Zambia probes mine dump collapse that killed 10

Ten subsistence miners were killed when a copper mine dump known locally as Black Mountain collapsed near Zambia’s second-largest city and mining hub Kitwe. (AFP)
Updated 21 June 2018
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Zambia probes mine dump collapse that killed 10

  • Zambia’s mining minister Richard Musukwa blamed the incident, which also left seven people injured, on “people who should not have been in the mine,” describing them as “illegal miners or scavengers.”
  • Ministers were forced to step in last month after small-scale miners at the site began using explosives to extract copper from the mine dump, damaging nearby properties and possibly dislodging the mound.

LUSAKA: Zambia’s mining minister Richard Musukwa announced an investigation on Thursday after 10 people died during the collapse of a mine dump in the country’s copper-producing region.
The subsistence miners were killed on Wednesday when the dump known locally as Black Mountain collapsed in Zambia’s second-largest city and mining hub Kitwe.
Musukwa told parliament “the investigations are still underway and we have suspended operations at the Black Mountain to allow for a forensic investigation.”
Musukwa blamed the incident, which also left seven people injured, on “people who should not have been in the mine,” describing them as “illegal miners or scavengers.”
Local media reported that ministers were forced to step in last month after small-scale miners at the site began using explosives to extract copper from the mine dump, damaging nearby properties and possibly dislodging the mound.
Zambia has some of the world’s largest copper reserves and the metal accounts for as much as 80 percent of the country’s export earnings.
Growing demand for copper has seen prices spike above $3.14 (€2.74) for a pound, according to the InfoMine service.
This has contributed to a surge in illegal mining activity in Zambia which is beset by high levels of unemployment.
Communications and power cables have become a valuable target, both for major gangs and small-time thieves both in Zambia and worldwide.


Sri Lanka president seeks talks to end power struggle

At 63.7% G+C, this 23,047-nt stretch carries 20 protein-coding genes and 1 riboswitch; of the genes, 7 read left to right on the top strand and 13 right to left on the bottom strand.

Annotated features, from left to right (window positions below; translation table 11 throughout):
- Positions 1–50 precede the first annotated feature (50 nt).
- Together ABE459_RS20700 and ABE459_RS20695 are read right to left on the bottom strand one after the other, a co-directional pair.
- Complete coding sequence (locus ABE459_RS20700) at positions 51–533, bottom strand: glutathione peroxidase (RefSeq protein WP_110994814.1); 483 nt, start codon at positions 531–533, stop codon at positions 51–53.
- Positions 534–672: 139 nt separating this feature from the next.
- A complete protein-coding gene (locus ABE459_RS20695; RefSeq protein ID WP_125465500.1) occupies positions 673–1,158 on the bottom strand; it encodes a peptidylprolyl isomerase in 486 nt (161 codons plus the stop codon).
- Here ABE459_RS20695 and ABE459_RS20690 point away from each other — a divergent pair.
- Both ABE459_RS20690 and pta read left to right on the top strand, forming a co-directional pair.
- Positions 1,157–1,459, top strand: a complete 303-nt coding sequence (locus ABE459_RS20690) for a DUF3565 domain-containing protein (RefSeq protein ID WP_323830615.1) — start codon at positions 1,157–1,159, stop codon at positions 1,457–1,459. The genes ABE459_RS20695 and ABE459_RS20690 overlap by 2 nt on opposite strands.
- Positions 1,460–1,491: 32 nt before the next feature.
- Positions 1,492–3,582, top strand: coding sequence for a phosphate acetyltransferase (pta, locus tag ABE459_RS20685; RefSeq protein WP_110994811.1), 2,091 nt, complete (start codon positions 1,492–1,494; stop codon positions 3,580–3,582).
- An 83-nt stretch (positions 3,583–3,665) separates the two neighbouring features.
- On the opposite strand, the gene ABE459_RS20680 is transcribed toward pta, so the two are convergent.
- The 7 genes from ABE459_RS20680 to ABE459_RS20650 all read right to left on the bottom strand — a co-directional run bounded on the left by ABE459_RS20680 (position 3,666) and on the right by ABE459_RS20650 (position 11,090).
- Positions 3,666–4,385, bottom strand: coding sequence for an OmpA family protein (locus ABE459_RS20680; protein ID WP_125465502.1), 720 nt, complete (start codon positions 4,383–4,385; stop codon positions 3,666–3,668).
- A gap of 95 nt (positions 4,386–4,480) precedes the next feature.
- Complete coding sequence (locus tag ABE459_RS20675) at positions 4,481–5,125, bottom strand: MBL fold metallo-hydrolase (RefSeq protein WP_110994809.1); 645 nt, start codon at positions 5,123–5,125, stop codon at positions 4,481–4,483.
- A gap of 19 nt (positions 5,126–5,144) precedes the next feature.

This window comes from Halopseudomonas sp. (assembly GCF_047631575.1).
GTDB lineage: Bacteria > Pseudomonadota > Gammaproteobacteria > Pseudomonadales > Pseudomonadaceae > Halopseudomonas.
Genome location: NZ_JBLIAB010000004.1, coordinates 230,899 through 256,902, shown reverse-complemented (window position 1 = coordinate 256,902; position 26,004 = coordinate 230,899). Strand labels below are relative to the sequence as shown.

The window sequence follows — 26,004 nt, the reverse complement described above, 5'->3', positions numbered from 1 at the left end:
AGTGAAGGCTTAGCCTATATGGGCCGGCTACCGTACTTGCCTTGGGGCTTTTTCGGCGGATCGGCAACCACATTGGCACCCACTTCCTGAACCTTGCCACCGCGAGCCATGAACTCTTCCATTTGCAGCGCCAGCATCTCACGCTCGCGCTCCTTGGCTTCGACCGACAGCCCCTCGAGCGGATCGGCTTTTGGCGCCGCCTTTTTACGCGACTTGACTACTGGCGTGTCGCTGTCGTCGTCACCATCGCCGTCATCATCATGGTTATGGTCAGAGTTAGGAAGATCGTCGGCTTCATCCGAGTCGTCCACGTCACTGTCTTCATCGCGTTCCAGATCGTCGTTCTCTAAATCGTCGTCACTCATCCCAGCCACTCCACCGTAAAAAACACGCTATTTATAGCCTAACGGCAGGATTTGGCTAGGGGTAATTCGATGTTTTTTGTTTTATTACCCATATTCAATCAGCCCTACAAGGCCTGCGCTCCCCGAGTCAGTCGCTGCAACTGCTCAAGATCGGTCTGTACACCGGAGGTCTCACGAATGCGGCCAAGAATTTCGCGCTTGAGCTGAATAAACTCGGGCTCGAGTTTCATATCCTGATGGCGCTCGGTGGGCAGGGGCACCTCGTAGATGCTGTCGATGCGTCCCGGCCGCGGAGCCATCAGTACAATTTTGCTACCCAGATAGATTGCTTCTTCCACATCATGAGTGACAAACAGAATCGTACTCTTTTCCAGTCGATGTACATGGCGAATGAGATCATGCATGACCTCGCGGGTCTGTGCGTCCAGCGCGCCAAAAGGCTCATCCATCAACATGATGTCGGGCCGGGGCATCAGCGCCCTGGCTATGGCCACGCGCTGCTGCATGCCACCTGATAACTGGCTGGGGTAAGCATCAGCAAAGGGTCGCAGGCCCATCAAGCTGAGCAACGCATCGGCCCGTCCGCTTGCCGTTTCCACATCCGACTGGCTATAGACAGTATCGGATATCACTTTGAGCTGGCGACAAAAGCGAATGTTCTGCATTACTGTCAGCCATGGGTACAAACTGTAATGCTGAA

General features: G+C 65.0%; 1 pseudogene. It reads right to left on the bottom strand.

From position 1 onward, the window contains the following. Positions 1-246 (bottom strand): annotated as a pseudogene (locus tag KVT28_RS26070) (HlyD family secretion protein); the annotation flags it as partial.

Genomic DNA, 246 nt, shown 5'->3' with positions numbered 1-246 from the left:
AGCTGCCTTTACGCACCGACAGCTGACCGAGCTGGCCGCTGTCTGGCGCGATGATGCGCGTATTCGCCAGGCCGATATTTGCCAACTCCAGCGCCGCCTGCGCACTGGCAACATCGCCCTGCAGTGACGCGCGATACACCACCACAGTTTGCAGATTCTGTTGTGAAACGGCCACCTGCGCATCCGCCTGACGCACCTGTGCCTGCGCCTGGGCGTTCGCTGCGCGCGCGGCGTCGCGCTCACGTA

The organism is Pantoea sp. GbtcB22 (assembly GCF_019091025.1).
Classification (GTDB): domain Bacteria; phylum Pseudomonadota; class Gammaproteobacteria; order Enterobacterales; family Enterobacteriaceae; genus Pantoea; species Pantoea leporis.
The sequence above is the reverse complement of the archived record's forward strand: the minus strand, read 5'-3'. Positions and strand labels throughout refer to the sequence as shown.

Updated 8 min 43 sec ago
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Sri Lanka president seeks talks to end power struggle

  • For 19 days, Sri Lanka had two claimants to the prime minister’s post
  • Both sides have also warned that a prolonged power vacuum could lead to unrest

COLOMBO: Sri Lanka’s President Maithripala Sirisena on Sunday called crucial talks with political leaders in a bid to end a power struggle with the prime minister he sacked last month.
The Indian Ocean nation has been paralyzed since October 26 when Sirisena deposed Ranil Wickremesinghe as premier and replaced him with a former rival Mahinda Rajapaksa.
Wickremesinghe insists he is still prime minister while parliament voted twice last week to reject Rajapaksa.
“President Sirisena will chair a meeting of representatives of political parties in parliament today,” his office said in a statement.
“The president has called this meeting in order to end the current political unrest and conflict situation and to allow the normal functioning of the parliament.”
Brawling erupted in parliament with Rajapaksa loyalists smashing furniture, throwing chilli powder and projectiles at rivals in a bid to disrupt a no-confidence motion against the disputed prime minister.
After the second vote against Rajapaksa on Friday, Wickremesinghe demanded that his government be restored, but there has been no response from Sirisena yet.
Wickremesinghe has said Sri Lanka needs “stability” and that he was ready to work with Sirisena despite the personality clash that triggered the constitutional crisis.
After sacking Wickremesinghe on October 26, Sirisena dissolved parliament on November 9, but the Supreme Court suspended his action and restored parliament pending a full hearing into the legality of his actions.
For 19 days, Sri Lanka had two claimants to the prime minister’s post, but on Thursday parliament speaker Karu Jayasuriya held that he would recognize neither as premier. Officially, Sri Lanka no longer has a government.
Legislators say that with the administration at a stand still key sectors such as tourism are taking a serious battering.
Both sides have also warned that a prolonged power vacuum could lead to unrest.